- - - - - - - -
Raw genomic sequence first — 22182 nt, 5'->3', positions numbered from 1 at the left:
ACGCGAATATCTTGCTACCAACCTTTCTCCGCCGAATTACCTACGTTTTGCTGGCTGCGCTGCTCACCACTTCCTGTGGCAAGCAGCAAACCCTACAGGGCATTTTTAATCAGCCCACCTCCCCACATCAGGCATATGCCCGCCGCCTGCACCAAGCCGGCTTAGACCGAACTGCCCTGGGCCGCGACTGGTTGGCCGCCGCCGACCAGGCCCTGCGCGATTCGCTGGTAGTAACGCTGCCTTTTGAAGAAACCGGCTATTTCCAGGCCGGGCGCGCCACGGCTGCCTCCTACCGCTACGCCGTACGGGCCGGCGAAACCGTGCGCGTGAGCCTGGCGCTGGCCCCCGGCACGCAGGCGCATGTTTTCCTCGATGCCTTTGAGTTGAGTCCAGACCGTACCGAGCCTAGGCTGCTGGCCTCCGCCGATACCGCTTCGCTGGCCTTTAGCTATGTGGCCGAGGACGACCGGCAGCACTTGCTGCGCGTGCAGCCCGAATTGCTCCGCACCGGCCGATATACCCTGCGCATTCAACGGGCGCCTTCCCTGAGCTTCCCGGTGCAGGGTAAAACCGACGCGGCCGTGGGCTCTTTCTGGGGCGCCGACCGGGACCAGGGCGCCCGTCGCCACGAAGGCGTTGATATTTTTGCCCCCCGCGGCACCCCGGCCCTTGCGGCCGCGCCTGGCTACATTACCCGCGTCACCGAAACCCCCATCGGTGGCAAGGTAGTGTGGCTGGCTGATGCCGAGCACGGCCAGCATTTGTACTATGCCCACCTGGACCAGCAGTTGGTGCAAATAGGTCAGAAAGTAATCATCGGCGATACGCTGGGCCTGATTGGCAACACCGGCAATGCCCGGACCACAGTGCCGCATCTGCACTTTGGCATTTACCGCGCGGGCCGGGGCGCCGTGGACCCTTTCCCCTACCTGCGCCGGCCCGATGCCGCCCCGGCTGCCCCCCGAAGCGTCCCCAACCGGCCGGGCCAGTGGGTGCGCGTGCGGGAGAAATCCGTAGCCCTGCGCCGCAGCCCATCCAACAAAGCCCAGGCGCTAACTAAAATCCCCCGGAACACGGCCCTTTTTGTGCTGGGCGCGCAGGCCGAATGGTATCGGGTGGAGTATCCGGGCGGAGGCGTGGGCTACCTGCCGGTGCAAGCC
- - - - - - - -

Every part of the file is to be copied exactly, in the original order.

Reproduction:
Raw genomic sequence first — 22182 nt, 5'->3', positions numbered from 1 at the left:
ACGCGAATATCTTGCTACCAACCTTTCTCCGCCGAATTACCTACGTTTTGCTGGCTGCGCTGCTCACCACTTCCTGTGGCAAGCAGCAAACCCTACAGGGCATTTTTAATCAGCCCACCTCCCCACATCAGGCATATGCCCGCCGCCTGCACCAAGCCGGCTTAGACCGAACTGCCCTGGGCCGCGACTGGTTGGCCGCCGCCGACCAGGCCCTGCGCGATTCGCTGGTAGTAACGCTGCCTTTTGAAGAAACCGGCTATTTCCAGGCCGGGCGCGCCACGGCTGCCTCCTACCGCTACGCCGTACGGGCCGGCGAAACCGTGCGCGTGAGCCTGGCGCTGGCCCCCGGCACGCAGGCGCATGTTTTCCTCGATGCCTTTGAGTTGAGTCCAGACCGTACCGAGCCTAGGCTGCTGGCCTCCGCCGATACCGCTTCGCTGGCCTTTAGCTATGTGGCCGAGGACGACCGGCAGCACTTGCTGCGCGTGCAGCCCGAATTGCTCCGCACCGGCCGATATACCCTGCGCATTCAACGGGCGCCTTCCCTGAGCTTCCCGGTGCAGGGTAAAACCGACGCGGCCGTGGGCTCTTTCTGGGGCGCCGACCGGGACCAGGGCGCCCGTCGCCACGAAGGCGTTGATATTTTTGCCCCCCGCGGCACCCCGGCCCTTGCGGCCGCGCCTGGCTACATTACCCGCGTCACCGAAACCCCCATCGGTGGCAAGGTAGTGTGGCTGGCTGATGCCGAGCACGGCCAGCATTTGTACTATGCCCACCTGGACCAGCAGTTGGTGCAAATAGGTCAGAAAGTAATCATCGGCGATACGCTGGGCCTGATTGGCAACACCGGCAATGCCCGGACCACAGTGCCGCATCTGCACTTTGGCATTTACCGCGCGGGCCGGGGCGCCGTGGACCCTTTCCCCTACCTGCGCCGGCCCGATGCCGCCCCGGCTGCCCCCCGAAGCGTCCCCAACCGGCCGGGCCAGTGGGTGCGCGTGCGGGAGAAATCCGTAGCCCTGCGCCGCAGCCCATCCAACAAAGCCCAGGCGCTAACTAAAATCCCCCGGAACACGGCCCTTTTTGTGCTGGGCGCGCAGGCCGAATGGTATCGGGTGGAGTATCCGGGCGGAGGCGTGGGCTACCTGCCGGTGCAAGCC